Amber's signature works include sensual, fanciful depictions of herself, women, and animals. Although she uses many bright colors, there is always a sense of something lurking, something lying beneath the surface. Within the narratives a tension between opposing forces can be seen. She believes that imagination and reality are of equal importance and enjoys the way the two interrelate and shape each other. Her art offers the viewer an organic, surrealistic, softly refined and deeply enchanting experience.
Amber began painting and illustrating in early childhood. She was raised partly in New York City and partly in Connecticut. Growing up in the New York of the 1980s, her first artistic influences were street and graffiti artists, while in Connecticut she absorbed a deep appreciation and life-long respect of nature.
Her mother Britt — a Norwegian painter of impressionistic landscapes — arrived in New York City in the late '60s where she fell in love with Amber's father, the world-renowned erotic illustrator and artist known as Eric Stanton. The influence of both her parents' work can be seen in Amber's work today in the textures of nature and surreal sensuality of her dreamscapes.
In her teen years Amber took figure drawing classes at the Art Students League on 57th Street in NYC. During this time she also began learning more about comic book illustration from her father. He showed her how to draw figures wrestling and interacting with one another. Facial expressions and hand gestures were also a focus that was encouraged by Eric. Eventually she took occasional commissions from a few of her father's clients. Her interest in figurative art lead her to study at the Lyme Academy in Connecticut where she practiced the painting techniques associated with the early European Renaissance. After two years there she transferred to the School of Visual Arts in Manhattan where she earned her BFA in painting.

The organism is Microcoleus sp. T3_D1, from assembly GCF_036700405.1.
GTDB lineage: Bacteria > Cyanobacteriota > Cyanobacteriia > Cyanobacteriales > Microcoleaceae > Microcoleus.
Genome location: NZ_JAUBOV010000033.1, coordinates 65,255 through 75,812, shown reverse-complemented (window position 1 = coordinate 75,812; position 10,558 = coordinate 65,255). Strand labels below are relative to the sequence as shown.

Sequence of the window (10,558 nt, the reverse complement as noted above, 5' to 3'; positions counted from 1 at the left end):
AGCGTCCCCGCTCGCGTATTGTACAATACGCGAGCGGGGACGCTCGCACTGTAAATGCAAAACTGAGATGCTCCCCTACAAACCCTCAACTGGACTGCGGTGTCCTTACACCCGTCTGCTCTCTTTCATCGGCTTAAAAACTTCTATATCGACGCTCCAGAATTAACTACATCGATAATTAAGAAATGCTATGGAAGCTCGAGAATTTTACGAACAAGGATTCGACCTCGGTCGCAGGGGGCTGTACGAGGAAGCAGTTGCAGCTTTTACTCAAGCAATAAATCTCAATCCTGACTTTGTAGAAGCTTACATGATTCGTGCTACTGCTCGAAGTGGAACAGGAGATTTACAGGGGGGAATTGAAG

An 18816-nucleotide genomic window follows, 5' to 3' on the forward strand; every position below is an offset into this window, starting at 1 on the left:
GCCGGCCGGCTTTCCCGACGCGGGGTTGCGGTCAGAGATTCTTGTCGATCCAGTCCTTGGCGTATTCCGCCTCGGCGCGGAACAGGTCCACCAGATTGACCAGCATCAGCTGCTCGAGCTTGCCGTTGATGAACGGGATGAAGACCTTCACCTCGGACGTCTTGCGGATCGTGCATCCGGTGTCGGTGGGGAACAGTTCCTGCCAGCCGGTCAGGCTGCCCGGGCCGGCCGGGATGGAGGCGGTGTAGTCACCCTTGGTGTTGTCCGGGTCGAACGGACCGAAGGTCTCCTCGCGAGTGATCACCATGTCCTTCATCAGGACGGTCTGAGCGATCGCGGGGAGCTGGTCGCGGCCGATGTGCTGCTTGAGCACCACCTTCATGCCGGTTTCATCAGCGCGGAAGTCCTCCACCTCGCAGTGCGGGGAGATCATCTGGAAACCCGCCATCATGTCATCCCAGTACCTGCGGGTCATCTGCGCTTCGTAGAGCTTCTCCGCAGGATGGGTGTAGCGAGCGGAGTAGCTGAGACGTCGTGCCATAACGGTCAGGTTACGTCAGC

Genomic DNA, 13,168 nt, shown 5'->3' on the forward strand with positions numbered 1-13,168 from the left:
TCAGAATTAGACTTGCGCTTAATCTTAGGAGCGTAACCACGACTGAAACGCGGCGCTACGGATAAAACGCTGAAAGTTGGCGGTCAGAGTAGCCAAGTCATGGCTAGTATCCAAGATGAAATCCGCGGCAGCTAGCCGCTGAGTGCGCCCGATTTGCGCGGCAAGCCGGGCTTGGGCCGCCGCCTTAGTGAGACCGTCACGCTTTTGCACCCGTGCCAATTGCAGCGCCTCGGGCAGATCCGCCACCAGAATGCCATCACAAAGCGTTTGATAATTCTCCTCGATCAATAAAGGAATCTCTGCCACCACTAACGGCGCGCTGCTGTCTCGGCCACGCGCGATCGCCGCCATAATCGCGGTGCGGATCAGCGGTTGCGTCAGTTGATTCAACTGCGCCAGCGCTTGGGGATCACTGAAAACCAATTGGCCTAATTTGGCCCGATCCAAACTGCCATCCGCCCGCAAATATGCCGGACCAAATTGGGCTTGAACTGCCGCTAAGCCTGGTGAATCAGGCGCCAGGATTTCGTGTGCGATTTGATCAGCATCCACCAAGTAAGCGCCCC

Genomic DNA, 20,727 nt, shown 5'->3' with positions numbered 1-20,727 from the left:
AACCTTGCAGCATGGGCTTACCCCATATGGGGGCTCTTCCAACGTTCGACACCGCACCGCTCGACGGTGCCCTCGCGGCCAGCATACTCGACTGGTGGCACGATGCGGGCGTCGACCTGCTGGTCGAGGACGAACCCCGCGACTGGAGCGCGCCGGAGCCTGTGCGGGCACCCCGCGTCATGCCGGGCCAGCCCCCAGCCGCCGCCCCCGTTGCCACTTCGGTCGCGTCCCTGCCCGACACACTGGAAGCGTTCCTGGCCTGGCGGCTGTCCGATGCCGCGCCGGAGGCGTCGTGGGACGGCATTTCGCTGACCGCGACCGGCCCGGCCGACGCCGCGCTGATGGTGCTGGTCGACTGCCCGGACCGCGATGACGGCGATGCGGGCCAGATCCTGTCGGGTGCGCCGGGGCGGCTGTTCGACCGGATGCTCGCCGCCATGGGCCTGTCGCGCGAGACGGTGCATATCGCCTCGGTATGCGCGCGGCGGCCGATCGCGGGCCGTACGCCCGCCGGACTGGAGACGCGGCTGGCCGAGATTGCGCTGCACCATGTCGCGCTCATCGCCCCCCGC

After college Amber became more focused on self portraits. Initially it was just an affordable way to continue figure painting without the cost of paying a model. But as she moved deeper into what became a large body of self portrait work she began to notice patterns. She found that symbolism was naturally emerging in her work and revealing truths about her life; past, present, and future. She sees her images as clues to a bigger picture, another piece to the puzzle. The postures of her figures symbolize experiences or phases in ones human life, such as doubt, confusion, or loss, and then moments of clarity, growth, and triumph. Her goal is to create unique images that communicate an inner truth that is relatable and connects with universal truths.
She works with oils, acrylics, color pencils, and watercolors. The paint on her wood boards and canvases can be finely detailed, thick and textural, or smooth and polished, and in other areas can be thin, scuffed, and even scraped. The pencil and ink strokes on her paper or wood drawings can be energetic and rhythmic as well as delicate and flowing.
Amber’s art is included in private collections in New York, San Francisco, London, Australia, Norway, and at Yale University in New Haven, CT. She lives on a little mountain in Connecticut where she paints in her home studio.
The Alex Mackay Collection, Australia
Shows and Exhibitions
Cate Charles Gallery, Providence, RI
Group show curated by Kim Charles
J. Horton, Madison, CT
Solo shows "Walk in the Woods" and "Astral Perception"
The Tse Tse Gallery, New London, CT
Group show curated by Maureen Kennedy
2036 Polk, San Francisco, CA
Group show curated by Terisa Nittolo
Signet, New York City
Group show curated by Michael Ricardo Andreev
191 Chrystie, New York City
Group show curated by Jonathan Shore
“Healing Through Energy” by White Light Healing Arts, LLC
Commission - illustrated an education book about ancient healing arts
Amber was interviewed about her art by Jennifer Graham
Featured on “Jenny by Design” blog April
"A Tangled Web" by Amber Stanton
An essay about Amber's father's contributions to the creation of Spider-Man
Published in "The Art of Ditko" by Craig Yoe
The School of Visual Arts, BFA Painting
New York City
The Lyme College of Fine Arts
Old Lyme, CT